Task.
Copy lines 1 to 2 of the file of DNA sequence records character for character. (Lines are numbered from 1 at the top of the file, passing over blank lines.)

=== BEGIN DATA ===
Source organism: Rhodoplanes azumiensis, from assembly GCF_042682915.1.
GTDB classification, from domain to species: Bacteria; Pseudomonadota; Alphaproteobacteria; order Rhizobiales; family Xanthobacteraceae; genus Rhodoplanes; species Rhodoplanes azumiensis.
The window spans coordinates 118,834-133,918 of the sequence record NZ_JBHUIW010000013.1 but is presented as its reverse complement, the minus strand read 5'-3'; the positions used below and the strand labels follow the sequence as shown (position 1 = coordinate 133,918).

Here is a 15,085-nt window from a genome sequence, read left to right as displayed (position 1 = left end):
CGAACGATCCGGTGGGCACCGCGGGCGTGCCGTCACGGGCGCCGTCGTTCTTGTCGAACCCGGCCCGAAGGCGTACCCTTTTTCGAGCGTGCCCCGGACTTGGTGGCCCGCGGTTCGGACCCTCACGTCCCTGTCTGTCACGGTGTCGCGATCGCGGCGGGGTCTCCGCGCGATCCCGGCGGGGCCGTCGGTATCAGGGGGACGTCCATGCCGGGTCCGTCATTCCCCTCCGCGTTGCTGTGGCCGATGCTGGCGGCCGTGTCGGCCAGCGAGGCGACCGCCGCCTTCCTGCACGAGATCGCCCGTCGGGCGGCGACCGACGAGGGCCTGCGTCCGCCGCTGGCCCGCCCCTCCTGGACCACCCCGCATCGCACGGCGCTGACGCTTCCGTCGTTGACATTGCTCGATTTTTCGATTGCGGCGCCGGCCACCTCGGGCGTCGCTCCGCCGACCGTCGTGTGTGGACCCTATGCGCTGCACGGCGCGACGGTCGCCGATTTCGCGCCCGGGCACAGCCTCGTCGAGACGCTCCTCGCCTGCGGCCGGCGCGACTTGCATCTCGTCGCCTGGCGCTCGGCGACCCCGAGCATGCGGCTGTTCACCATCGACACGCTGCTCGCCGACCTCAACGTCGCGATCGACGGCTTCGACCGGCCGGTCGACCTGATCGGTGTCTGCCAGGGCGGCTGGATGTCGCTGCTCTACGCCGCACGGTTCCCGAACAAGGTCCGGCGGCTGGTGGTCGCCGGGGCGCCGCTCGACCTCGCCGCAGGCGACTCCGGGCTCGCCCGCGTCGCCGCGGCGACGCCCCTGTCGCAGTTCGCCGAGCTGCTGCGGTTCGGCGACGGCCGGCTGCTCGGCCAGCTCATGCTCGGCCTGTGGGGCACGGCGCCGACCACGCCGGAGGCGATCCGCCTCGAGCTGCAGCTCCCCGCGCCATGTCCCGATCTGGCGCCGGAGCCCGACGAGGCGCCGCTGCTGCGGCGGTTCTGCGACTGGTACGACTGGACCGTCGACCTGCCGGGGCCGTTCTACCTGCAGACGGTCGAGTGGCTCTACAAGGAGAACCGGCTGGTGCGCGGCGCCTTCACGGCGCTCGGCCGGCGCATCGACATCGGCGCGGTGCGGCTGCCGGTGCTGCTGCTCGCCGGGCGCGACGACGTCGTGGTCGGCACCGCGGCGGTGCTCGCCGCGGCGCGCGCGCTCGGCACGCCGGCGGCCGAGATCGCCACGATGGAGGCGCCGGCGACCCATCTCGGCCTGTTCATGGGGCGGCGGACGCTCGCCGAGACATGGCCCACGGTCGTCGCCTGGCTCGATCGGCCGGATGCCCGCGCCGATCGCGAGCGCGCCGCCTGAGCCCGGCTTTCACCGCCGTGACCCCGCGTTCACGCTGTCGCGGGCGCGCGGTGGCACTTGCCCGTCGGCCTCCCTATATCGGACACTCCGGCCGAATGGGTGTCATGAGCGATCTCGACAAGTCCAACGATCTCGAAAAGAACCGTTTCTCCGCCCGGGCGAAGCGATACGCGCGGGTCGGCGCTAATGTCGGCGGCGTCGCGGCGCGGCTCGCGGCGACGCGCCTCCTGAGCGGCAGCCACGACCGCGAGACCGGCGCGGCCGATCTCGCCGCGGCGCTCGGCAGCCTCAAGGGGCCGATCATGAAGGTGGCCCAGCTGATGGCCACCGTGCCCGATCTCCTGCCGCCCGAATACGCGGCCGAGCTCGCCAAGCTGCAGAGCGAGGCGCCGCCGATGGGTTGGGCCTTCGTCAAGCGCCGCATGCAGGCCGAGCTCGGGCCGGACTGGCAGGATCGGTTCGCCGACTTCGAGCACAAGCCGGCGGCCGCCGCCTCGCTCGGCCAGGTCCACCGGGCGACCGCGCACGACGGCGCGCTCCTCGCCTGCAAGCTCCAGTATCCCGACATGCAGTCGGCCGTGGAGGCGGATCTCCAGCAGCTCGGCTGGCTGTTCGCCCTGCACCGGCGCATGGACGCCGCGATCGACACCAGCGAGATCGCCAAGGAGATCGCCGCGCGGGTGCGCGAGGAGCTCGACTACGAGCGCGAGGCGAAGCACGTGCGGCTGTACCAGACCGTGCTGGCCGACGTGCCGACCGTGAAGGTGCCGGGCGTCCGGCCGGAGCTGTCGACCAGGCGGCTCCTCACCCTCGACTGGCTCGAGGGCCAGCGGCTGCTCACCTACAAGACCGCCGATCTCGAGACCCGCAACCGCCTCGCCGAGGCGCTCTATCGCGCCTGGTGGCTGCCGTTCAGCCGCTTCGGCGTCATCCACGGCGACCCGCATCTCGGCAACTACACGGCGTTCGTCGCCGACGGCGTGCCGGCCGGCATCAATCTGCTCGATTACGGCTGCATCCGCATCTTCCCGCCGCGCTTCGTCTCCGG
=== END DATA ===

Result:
Source organism: Rhodoplanes azumiensis, from assembly GCF_042682915.1.
GTDB classification, from domain to species: Bacteria; Pseudomonadota; Alphaproteobacteria; order Rhizobiales; family Xanthobacteraceae; genus Rhodoplanes; species Rhodoplanes azumiensis.